- Free High-Speed Internet
- Swimming pool
- Free parking
Photos of Spruceglen Inn
TripAdvisor Reviews Spruceglen Inn Grand Marais
Travel Blogs from Grand Marais
... Minnesota's Top ten mountain peaks and it's highest waterfall, enjoy its longest and most scenic hiking trails, and enjoy Lake Superior - the world's largest freshwater lake. Unfortunately we only had a day so we couldn't fit it all in!
In the morning we looked around Grand Marais and had
lunch at a ...
... to Minneapolis was rather uneventful, very long. The kids were extremely happy about the DVD player as they managed a couple of Harry Potter movies and the boys resignedly watched Georgia's mermaid princess one too!
Unfortunately it took a lot longer to find our hotel than we had anticipated, always harder when you don't have a proper map. We were seriously rethinking not having data on our phones as we drove round trying to read the half ...
Today was our first day on this trip where we had no plans, nowhere to be and just family to hang out with.
We had a wonderful breakfast of blueberry and wild rice sausages, donuts and scrambled eggs. It was nice to not have to cook for once although it was a lovely kitchen I wouldn't have minded if the kids hadn't been so hands on.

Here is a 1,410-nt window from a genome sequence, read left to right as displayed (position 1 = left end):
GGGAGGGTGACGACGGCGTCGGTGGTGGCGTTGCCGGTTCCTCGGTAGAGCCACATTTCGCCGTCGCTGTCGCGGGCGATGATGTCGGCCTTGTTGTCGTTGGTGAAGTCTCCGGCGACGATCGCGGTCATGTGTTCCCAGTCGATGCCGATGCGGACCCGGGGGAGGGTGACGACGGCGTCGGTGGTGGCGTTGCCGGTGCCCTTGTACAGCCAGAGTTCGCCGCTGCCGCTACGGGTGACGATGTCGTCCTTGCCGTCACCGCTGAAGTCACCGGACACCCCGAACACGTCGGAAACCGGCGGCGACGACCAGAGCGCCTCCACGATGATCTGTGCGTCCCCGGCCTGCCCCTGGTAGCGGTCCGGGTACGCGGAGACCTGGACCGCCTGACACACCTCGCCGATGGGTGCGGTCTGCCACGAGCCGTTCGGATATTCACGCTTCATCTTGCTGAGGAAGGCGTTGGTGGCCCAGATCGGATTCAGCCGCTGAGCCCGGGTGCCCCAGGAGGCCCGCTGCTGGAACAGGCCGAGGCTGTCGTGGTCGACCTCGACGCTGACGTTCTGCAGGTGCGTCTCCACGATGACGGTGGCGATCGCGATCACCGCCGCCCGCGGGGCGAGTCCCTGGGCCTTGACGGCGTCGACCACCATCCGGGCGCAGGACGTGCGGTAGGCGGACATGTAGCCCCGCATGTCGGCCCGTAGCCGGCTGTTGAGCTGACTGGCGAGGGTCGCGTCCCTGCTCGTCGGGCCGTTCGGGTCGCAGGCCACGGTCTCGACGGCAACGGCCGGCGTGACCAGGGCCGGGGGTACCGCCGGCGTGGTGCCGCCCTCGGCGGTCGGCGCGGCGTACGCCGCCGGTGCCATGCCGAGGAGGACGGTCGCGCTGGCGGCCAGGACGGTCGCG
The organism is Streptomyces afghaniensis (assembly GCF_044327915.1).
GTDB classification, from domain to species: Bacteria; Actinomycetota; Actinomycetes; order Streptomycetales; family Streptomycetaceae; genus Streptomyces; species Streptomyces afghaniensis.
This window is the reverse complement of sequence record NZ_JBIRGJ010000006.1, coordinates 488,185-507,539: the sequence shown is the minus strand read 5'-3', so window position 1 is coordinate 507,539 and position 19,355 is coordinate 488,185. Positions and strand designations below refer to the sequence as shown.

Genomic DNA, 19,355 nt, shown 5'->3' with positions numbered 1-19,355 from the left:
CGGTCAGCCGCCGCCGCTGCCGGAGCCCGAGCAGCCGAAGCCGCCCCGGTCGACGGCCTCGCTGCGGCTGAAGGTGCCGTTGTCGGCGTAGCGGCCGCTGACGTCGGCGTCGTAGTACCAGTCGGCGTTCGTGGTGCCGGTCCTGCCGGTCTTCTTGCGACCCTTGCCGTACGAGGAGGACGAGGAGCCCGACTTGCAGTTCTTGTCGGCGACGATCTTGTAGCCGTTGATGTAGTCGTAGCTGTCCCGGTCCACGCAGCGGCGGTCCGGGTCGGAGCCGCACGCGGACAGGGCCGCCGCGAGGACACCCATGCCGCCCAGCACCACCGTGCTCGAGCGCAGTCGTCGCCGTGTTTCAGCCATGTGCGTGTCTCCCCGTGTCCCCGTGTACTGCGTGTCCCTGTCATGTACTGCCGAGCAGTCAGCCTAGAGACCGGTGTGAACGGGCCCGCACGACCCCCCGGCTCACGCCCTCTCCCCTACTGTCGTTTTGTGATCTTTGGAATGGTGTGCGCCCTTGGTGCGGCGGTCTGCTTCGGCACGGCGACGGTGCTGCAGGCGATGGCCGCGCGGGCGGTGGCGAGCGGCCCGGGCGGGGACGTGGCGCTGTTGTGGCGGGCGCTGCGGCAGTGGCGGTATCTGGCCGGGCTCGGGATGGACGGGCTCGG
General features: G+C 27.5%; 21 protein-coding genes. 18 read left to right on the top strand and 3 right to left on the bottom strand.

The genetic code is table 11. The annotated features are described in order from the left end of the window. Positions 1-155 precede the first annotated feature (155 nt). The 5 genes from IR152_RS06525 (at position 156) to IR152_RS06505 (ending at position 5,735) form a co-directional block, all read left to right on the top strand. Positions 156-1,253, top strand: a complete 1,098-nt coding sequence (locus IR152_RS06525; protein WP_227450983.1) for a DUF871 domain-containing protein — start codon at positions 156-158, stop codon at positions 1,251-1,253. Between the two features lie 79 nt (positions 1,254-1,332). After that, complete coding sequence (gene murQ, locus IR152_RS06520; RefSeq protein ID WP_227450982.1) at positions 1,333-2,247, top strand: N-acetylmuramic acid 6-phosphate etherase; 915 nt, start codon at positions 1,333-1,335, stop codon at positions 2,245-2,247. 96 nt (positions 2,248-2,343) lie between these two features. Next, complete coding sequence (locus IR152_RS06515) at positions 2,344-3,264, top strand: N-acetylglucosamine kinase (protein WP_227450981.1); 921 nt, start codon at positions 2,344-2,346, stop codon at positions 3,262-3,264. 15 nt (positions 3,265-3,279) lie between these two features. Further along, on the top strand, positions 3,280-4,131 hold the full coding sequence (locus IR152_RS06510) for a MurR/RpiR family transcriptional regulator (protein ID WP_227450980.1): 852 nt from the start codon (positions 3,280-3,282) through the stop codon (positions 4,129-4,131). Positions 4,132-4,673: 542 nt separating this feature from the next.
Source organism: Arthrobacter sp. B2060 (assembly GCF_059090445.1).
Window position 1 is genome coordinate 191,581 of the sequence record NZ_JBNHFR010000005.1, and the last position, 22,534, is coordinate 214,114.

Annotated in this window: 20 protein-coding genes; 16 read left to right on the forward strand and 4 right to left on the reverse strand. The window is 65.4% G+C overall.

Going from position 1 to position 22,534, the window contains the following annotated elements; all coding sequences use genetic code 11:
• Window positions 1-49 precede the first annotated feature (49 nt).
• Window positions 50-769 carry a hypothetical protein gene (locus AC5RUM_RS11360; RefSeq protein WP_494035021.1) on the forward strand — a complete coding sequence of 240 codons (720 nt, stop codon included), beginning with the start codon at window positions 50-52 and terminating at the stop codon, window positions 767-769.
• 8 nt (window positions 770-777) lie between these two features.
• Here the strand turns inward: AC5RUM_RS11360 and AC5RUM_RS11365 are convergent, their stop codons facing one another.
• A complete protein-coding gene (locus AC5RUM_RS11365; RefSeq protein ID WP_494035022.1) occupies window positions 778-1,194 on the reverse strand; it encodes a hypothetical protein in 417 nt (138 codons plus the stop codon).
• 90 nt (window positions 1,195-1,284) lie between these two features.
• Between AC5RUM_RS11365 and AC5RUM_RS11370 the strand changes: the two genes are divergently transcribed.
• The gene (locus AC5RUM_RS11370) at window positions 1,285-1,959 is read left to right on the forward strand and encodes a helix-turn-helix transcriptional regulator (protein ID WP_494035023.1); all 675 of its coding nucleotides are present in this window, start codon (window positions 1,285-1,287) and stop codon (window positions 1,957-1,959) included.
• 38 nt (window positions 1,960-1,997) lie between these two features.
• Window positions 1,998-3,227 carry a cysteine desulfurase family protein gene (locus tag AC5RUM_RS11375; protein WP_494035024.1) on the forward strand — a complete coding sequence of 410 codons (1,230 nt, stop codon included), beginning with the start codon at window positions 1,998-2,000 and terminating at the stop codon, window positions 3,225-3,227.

Lake Superior is the largest lake in the world, our cabin was on the shore of it. ...
... Labor Day until early afternoon. The rest of our trip should be dry and mostly sunny.
We neglected, however, to check conditions for today’s drive. Thanks to the miracle of cellular data and mobile computing devices, we know the storm is moving the same direction we are, which means the weather still sucks when we reach Grand Marais. French for “Great Marsh,” Grand Marais is something of an artist’s colony, but also an Up North vacation ...
We spent two nights in Grand Marais before the trip to Isle Royale so we decided on the day between to drive up the 50 miles of Gunflint Trail to the eastern section of the Boundary Waters Area to kayak and maybe pick blueberries.
This vast network of lakes, rivers and portages had been used by traders for centuries to transport furs east and trading goods and supplies west into the north woods and boreal forest areas.